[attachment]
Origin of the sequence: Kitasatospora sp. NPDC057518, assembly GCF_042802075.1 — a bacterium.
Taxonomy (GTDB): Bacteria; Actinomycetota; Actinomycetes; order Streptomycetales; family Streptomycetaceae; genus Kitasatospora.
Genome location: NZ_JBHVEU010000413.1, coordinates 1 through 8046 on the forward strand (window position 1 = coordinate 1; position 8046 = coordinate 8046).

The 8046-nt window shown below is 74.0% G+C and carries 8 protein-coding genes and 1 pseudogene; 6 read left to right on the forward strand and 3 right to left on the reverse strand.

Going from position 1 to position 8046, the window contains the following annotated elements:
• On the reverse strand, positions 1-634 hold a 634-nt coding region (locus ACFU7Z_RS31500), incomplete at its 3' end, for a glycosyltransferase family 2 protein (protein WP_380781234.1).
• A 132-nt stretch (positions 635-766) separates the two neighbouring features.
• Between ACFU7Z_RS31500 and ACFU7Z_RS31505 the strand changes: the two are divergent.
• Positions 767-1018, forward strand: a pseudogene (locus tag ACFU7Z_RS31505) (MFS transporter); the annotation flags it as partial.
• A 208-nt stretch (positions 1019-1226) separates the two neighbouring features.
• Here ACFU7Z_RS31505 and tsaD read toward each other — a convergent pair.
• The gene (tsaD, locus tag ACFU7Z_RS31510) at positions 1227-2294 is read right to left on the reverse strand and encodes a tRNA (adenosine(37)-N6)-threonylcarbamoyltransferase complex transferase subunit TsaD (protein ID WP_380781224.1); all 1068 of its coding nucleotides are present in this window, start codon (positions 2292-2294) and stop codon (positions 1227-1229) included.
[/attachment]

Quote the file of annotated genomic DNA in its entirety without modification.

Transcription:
Origin of the sequence: Kitasatospora sp. NPDC057518, assembly GCF_042802075.1 — a bacterium.
Taxonomy (GTDB): Bacteria; Actinomycetota; Actinomycetes; order Streptomycetales; family Streptomycetaceae; genus Kitasatospora.
Genome location: NZ_JBHVEU010000413.1, coordinates 1 through 8046 on the forward strand (window position 1 = coordinate 1; position 8046 = coordinate 8046).

The 8046-nt window shown below is 74.0% G+C and carries 8 protein-coding genes and 1 pseudogene; 6 read left to right on the forward strand and 3 right to left on the reverse strand.

Going from position 1 to position 8046, the window contains the following annotated elements:
• On the reverse strand, positions 1-634 hold a 634-nt coding region (locus ACFU7Z_RS31500), incomplete at its 3' end, for a glycosyltransferase family 2 protein (protein WP_380781234.1).
• A 132-nt stretch (positions 635-766) separates the two neighbouring features.
• Between ACFU7Z_RS31500 and ACFU7Z_RS31505 the strand changes: the two are divergent.
• Positions 767-1018, forward strand: a pseudogene (locus tag ACFU7Z_RS31505) (MFS transporter); the annotation flags it as partial.
• A 208-nt stretch (positions 1019-1226) separates the two neighbouring features.
• Here ACFU7Z_RS31505 and tsaD read toward each other — a convergent pair.
• The gene (tsaD, locus tag ACFU7Z_RS31510) at positions 1227-2294 is read right to left on the reverse strand and encodes a tRNA (adenosine(37)-N6)-threonylcarbamoyltransferase complex transferase subunit TsaD (protein ID WP_380781224.1); all 1068 of its coding nucleotides are present in this window, start codon (positions 2292-2294) and stop codon (positions 1227-1229) included.